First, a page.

Limitations to engaging men in Anti-FGM Campaigns
While engaging men in the work to end FGM has been put forward as an important step in eradicating the practice, it is not a silver bullet. Several shortcomings and critiques of this strategy have been developed by experts.
“An approach that uses the power of men in patriarchal societies also risks confirming the assumption that women should not take decisions, because they apparently take decisions that cause harm, unless a man stops them. Men’s expectations and attitudes towards women and particularly women’s sexuality create the social context in which the practice can thrive. Their role is more than allowing it to happen by remaining silent about it.”
Julia Lehmann, SRHR Programme Manager for Plan International Denmark
Thirdly, men who work against FGM may not always consider FGM as part of a continuum of violence and within the broader patriarchal society. They may not consider their own role in upholding patriarchy, or the privileges they hold within this system. FGM may be addressed only as a stand-alone topic. Such programmes will not be gender-transformative i.e. will not contribute to ending men’s domination over women including all types of GBV.
In fact, another CoP member, Maria Väkiparta, the Adviser on Gender Equality for the International Solidarity Foundation, stressed that discourses around the engagement of men and boys in the fight against FGM are often based on the valorisation of hegemonic masculinity. In her argument, she highlighted that « heroic discourses in relation to men discourages critical self-examination and portraits male anti-FGM activists as virtuous (strong, or courageous, or bold) and as ‘good men’”. She stressed that this view on male anti-FGM activists may place them and their own relationships with women beyond critical assessments and neglect the privileges that they and other men in general have in patriarchal contexts.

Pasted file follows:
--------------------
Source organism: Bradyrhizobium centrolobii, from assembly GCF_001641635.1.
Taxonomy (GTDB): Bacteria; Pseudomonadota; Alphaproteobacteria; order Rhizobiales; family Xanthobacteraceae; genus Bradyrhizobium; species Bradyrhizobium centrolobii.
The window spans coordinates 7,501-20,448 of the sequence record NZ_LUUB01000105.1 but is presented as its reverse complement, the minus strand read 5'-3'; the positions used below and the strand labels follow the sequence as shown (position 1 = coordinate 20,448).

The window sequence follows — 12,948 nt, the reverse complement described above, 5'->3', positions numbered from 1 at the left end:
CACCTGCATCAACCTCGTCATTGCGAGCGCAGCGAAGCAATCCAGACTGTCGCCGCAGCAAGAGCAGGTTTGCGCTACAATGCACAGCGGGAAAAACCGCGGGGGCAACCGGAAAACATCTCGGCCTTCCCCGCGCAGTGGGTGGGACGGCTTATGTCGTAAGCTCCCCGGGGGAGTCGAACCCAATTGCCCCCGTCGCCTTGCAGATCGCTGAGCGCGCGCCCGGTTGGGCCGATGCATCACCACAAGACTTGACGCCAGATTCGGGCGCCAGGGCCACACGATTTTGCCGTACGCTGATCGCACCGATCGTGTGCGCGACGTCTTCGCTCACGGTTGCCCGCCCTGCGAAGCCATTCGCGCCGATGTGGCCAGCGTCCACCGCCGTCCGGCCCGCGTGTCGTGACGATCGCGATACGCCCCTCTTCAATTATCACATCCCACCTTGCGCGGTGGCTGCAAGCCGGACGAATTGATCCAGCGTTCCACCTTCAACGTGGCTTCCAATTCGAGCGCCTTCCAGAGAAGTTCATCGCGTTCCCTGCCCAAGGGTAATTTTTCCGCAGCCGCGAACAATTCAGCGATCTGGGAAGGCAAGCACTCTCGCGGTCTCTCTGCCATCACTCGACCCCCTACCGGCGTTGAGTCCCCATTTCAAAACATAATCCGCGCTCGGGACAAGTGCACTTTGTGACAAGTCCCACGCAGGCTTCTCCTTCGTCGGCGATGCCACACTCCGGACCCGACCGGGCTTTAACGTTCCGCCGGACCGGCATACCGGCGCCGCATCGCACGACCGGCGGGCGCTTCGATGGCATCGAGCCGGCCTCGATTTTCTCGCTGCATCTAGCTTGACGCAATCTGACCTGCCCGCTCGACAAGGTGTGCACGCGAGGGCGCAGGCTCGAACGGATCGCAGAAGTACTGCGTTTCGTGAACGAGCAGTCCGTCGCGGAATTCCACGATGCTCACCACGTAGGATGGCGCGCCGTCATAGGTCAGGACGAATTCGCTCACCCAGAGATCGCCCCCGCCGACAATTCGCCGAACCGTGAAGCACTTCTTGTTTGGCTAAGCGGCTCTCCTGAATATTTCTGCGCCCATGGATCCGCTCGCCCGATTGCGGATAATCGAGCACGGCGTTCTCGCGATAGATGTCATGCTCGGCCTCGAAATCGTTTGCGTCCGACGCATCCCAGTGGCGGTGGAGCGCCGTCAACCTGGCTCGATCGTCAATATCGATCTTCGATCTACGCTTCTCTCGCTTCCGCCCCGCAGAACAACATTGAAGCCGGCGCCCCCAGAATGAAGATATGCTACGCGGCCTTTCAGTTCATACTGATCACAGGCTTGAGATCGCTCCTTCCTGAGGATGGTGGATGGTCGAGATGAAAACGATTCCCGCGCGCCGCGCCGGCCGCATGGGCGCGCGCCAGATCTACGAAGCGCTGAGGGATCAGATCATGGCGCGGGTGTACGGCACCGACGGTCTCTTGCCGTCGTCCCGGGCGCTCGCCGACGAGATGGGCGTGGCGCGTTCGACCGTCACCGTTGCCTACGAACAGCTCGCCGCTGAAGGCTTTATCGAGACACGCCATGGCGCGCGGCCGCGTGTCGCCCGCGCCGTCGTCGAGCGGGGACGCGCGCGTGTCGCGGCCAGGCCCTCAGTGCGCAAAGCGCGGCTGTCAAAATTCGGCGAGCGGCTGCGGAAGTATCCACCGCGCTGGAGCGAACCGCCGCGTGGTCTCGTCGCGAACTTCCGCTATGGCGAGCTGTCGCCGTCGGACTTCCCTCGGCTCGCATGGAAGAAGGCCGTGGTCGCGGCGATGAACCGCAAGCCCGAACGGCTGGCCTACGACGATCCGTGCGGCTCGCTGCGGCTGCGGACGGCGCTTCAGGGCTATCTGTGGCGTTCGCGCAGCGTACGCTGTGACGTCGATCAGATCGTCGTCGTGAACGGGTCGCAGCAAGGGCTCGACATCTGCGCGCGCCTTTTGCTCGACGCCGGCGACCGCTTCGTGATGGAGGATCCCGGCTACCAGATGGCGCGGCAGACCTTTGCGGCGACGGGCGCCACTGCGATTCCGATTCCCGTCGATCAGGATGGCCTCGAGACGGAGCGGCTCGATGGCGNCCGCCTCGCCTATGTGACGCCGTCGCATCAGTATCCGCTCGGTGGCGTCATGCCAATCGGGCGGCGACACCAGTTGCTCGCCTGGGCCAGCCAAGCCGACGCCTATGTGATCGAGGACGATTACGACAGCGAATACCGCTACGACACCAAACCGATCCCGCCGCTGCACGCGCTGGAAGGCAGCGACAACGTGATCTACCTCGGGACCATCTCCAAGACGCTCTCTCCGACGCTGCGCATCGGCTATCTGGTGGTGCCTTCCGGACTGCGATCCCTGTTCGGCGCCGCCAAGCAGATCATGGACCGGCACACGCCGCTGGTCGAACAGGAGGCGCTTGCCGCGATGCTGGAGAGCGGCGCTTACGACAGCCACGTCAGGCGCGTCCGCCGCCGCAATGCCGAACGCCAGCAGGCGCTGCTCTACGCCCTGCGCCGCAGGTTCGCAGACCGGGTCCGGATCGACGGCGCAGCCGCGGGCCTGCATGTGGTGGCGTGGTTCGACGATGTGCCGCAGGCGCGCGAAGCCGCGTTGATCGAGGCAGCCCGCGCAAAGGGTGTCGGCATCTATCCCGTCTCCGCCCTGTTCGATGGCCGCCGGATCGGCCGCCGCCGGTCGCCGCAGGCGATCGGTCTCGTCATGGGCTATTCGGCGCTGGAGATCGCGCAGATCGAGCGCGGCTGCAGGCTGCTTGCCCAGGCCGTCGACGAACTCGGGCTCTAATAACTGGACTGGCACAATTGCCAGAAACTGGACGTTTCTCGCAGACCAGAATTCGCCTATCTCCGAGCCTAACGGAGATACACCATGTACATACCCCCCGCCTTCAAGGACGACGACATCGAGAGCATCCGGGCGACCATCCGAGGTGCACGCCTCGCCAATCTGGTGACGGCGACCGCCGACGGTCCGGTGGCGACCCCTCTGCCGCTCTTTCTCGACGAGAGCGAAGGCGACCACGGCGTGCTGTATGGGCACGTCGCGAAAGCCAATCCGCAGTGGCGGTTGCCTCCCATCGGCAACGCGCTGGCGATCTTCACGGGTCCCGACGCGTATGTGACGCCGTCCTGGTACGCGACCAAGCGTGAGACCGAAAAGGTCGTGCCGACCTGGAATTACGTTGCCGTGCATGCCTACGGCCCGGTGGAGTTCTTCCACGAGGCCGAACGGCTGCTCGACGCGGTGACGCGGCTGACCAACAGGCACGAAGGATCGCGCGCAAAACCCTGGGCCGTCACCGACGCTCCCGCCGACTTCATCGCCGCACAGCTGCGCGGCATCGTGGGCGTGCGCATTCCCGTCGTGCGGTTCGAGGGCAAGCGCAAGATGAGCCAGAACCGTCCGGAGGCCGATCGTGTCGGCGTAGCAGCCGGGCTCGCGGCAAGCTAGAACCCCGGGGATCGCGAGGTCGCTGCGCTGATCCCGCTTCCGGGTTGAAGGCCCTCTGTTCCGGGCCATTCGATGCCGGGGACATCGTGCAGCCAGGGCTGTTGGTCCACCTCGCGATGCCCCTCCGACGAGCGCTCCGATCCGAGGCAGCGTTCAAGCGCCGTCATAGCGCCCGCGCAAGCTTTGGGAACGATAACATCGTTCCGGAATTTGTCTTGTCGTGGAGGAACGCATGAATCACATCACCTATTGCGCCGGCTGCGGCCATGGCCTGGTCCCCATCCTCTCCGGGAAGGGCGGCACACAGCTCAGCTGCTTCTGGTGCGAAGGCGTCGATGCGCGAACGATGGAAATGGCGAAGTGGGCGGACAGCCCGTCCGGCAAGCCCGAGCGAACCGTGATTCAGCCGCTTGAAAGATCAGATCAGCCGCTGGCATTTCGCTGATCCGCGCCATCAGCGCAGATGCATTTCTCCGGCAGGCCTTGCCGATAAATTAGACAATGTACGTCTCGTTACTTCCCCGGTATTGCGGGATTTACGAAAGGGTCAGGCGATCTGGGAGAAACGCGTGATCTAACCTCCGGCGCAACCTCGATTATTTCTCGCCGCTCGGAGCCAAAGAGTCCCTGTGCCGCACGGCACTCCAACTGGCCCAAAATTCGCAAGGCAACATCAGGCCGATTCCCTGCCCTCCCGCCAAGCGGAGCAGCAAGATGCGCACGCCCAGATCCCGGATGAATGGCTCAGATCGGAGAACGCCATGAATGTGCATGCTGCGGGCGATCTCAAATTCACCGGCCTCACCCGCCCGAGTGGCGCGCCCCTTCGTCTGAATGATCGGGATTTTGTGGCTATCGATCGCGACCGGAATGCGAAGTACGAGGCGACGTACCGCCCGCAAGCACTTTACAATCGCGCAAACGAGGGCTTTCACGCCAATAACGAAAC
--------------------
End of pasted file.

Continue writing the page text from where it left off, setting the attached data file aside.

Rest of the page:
Finally, by framing FGM in terms of sexual problems and inviting men to take a stand against it, FGM programs face the risk of focusing on men’ psychosexual problems and attributing women’s sexual health and pleasure an instrumental value. Thus further reinforcing gender inequality.
Samantha Royle and Frank Ouedraogo, from Tackle Africa, stressed the importance that anti-FGM programming seizes the opportunity of engaging men and boys, because of their relative power in the society, while at the same time working towards the long-term goal of gender equality by addressing the underlying gender norms and empowering women.
- How do we ensure that anti-FGM campaigns are truly gender transformative and that male allies have the capacities to challenge patriarchal structures that uphold gender-based violence and men’s domination over women?
- Which challenges or limits of working with male allies when tackling a violence against women such as FGM have you seen in your work? How can they be overcome?
“The Community of Practice on Female Genital Mutilation” is part of the “Building Bridges between Africa and Europe to tackle FGM” project, supported by the “UNFPA-UNICEF Joint Programme on the Elimination of FGM”.
The project is coordinated by AIDOS in partnership with GAMS Belgium.
The views expressed on this website are those of the authors and do not necessarily reflect the official policy or position of the UNFPA, UNICEF or any other agency or organization.
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